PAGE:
Lake Nora Arms
adapted by Jane Miller and Brian Quirt
from the book by Michael Redhill

"The rhythms of life, love and longing swirl evocatively in Jane Miller and Brian Quirt’s rich and sensitive adaptation of Michael Redhill’s book of poems....Miller’s songs - alternately playful and profound - connect with the soul." NNNN
NOW Magazine

"Lake Nora Arms is superbly staged and lit by director Stuart Scadron-Wattles. There is no story as such here, rather we see fragments of the past, and the staging, blocking, lighting and vocal music are so carefully crafted that one feels that sliding into the water of Lake Nora is not only possible, but essential." Kitchener-Waterloo Record

In the atmosphere of an old cottage country hotel, warm summers of lakeside living are recalled in this a capella musical based on Redhill's 1993 book of poems. Lyrical songs and richly spoken words bring the fog of the lake, a swim on an unbearably hot day, birdsong, a sunset on water and a solitary walk to poignant memory.

This is an evocative, beautiful work that rings with innocence, regret, longing and life lived. A perfect beginning to summer, and a wonderful way to remember a past that is just out of reach.


Production History

Summerworks Festival, Toronto, ON Produced by the Lake Nora Collective
August 7-16, 2009


Previews: NOW Magazine | Toronto Star

directed by Liza Balkan
featuring Neema Bickersteth, Alex Fallis, Susan Henley, Ken McClure & Jane Miller
stage management by Katarzyna Misztal
set by Lindsay Anne Black
sound by Thomas Ryder Payne
lighting by Michelle Ramsay

Theatre & Company, Kitchener, ON
Premiere: May 12 to June 4, 2005

Text & Lyrics by Michael Redhill
Adapted by Jane Miller & Brian Quirt
Composed by Jane Miller
Musical Arrangements by David Matheson & Jane Miller

Directed by Stuart Scadron-Wattles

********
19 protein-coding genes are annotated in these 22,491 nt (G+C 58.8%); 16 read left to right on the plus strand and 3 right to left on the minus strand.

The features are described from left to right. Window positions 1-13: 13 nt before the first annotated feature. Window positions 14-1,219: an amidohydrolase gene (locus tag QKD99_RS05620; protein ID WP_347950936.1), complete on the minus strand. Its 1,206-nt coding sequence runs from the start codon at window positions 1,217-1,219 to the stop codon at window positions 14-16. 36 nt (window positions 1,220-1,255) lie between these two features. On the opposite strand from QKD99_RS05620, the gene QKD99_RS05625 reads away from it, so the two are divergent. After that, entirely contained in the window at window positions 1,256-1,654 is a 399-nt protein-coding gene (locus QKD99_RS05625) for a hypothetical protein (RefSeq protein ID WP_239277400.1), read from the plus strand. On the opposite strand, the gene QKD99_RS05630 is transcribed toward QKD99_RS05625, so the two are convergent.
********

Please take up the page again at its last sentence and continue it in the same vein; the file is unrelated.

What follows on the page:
Musical Director: Jacqueline Sadler
Cast: Sarah Boucher, Jennifer Higgin, Mitchell Smolkin, Nicholas Rice, Whitney Barris
Design by Dennis Horn
Lighting Design by Renée Brode
Sound by Michael Walsh

Stage Managed by Clare Bermingham

Production photo

To listen to songs from Lake Nora Arms, please contact Nightswimming Producer Naomi Campbell.

Michael Redhill's original book is published by House of Anansi Press.

Lake Nora Arms was developed by Nightswimming, which commissioned the score by Jane Miller. We have been greatly assisted by the many singers and actors who have participated in workshops, and particularly David Matheson, Workshop Musical Director and Co-Arranger.

Developmental workshops for Lake Nora Arms were produced by Naomi Campbell and directed by Brian Quirt for Nightswimming. Lake Nora Arms received a public reading as part of the National Arts Centre (Ottawa) On the Verge New Play Reading Festival 2004 and was first presented at Buddies in Bad Times 1996 Rhubarb! Festival.

Special thanks: Christine Brubaker, Alex Fallis, Peggy Mahon, Jay Turvey, David Matheson, Nancy Webster, Lise Ann Johnson, Sky Gilbert.



Theatre & Company poster image for
Lake Nora Arms
Illustration by Marilyn Koop

EYE MAGAZINE - ***** (5 stars)
Comfy as a Muskoka chair, soul-nurturing as an August sunset and as elegantly poured as the perfect cottage-country cocktail, this adaptation of Michael Redhill’s 1993 book of poetry conjures rustic nostalgia amidst the clamour of city life. The relaxed and good-natured performances - the verse is spoken and sung a cappella - come together as if friends were jamming in the backyard after dinner. But, oh, what talented friends. Composer Jane Miller, especially, sings with the crystal clarity of the water tidily breaking for a diving bird.

I sat mesmerized by the production of Lake Nora Arms, for this was not a play or a musical or a musical play -- though it contained elements of both -- it was an impression.

Developed in conjunction with Nightswimming, a stroke of genius was adding music to the mix, but not in any traditional way. While some of the poems have been beautifully turned into melody and harmony by composer Jane Miller, instrumental accompaniment would be intrusive to the dreamlike imagery of the production, so all of the songs are a capella, including canonical in form and in four part harmony.

The demands on the five actors are therefore increased ten-fold, for each must be a superb orator for the spoken word, possess an extremely accurate and well-developed singing voice, and be able to sing both solo and in parts with absolutely no backing support whatsoever.

This cast really is superb. All five have amazing voices and somehow have identified with this dreamscape as though born to it. You find yourself being absorbed, swallowed up in the reminiscing, drifting with clouds and floating on the lake, taken away from your own realities and entering into the fantasy of fog on the lake... but it all ends too soon.

As the character of the Older Woman says, 'I want to feel and turn a corner and turning a corner, see it all living again.' And for a brief moment, it was.